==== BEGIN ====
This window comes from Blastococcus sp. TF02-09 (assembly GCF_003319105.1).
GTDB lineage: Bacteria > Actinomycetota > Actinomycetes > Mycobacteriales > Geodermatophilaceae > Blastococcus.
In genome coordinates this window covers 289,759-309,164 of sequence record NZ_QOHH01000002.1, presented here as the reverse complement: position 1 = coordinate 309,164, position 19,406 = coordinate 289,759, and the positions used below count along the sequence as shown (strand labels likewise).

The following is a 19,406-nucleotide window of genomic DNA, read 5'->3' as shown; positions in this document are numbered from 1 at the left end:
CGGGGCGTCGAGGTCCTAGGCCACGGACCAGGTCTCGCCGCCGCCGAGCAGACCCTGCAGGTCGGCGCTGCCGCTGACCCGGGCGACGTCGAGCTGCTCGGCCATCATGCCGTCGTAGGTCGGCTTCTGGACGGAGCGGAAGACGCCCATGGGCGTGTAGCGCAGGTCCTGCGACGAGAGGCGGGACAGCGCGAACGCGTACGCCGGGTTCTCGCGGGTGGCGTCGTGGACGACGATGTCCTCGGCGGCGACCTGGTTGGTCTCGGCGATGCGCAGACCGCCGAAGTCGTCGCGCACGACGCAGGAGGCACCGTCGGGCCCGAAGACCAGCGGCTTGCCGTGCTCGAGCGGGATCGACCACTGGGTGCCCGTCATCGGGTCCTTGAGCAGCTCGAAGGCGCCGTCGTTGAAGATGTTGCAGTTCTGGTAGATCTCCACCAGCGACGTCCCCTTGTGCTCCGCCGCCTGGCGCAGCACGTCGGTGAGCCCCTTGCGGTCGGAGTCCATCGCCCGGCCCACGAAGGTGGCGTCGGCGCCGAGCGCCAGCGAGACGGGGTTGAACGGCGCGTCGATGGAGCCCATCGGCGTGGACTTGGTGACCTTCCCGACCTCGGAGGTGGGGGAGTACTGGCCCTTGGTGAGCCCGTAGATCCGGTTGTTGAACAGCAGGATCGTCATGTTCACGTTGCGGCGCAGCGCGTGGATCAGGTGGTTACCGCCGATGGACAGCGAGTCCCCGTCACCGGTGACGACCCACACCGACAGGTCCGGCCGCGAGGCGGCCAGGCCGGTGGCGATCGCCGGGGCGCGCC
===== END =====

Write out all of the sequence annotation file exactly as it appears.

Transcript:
This window comes from Blastococcus sp. TF02-09 (assembly GCF_003319105.1).
GTDB lineage: Bacteria > Actinomycetota > Actinomycetes > Mycobacteriales > Geodermatophilaceae > Blastococcus.
In genome coordinates this window covers 289,759-309,164 of sequence record NZ_QOHH01000002.1, presented here as the reverse complement: position 1 = coordinate 309,164, position 19,406 = coordinate 289,759, and the positions used below count along the sequence as shown (strand labels likewise).

The following is a 19,406-nucleotide window of genomic DNA, read 5'->3' as shown; positions in this document are numbered from 1 at the left end:
CGGGGCGTCGAGGTCCTAGGCCACGGACCAGGTCTCGCCGCCGCCGAGCAGACCCTGCAGGTCGGCGCTGCCGCTGACCCGGGCGACGTCGAGCTGCTCGGCCATCATGCCGTCGTAGGTCGGCTTCTGGACGGAGCGGAAGACGCCCATGGGCGTGTAGCGCAGGTCCTGCGACGAGAGGCGGGACAGCGCGAACGCGTACGCCGGGTTCTCGCGGGTGGCGTCGTGGACGACGATGTCCTCGGCGGCGACCTGGTTGGTCTCGGCGATGCGCAGACCGCCGAAGTCGTCGCGCACGACGCAGGAGGCACCGTCGGGCCCGAAGACCAGCGGCTTGCCGTGCTCGAGCGGGATCGACCACTGGGTGCCCGTCATCGGGTCCTTGAGCAGCTCGAAGGCGCCGTCGTTGAAGATGTTGCAGTTCTGGTAGATCTCCACCAGCGACGTCCCCTTGTGCTCCGCCGCCTGGCGCAGCACGTCGGTGAGCCCCTTGCGGTCGGAGTCCATCGCCCGGCCCACGAAGGTGGCGTCGGCGCCGAGCGCCAGCGAGACGGGGTTGAACGGCGCGTCGATGGAGCCCATCGGCGTGGACTTGGTGACCTTCCCGACCTCGGAGGTGGGGGAGTACTGGCCCTTGGTGAGCCCGTAGATCCGGTTGTTGAACAGCAGGATCGTCATGTTCACGTTGCGGCGCAGCGCGTGGATCAGGTGGTTACCGCCGATGGACAGCGAGTCCCCGTCACCGGTGACGACCCACACCGACAGGTCCGGCCGCGAGGCGGCCAGGCCGGTGGCGATCGCCGGGGCGCGCC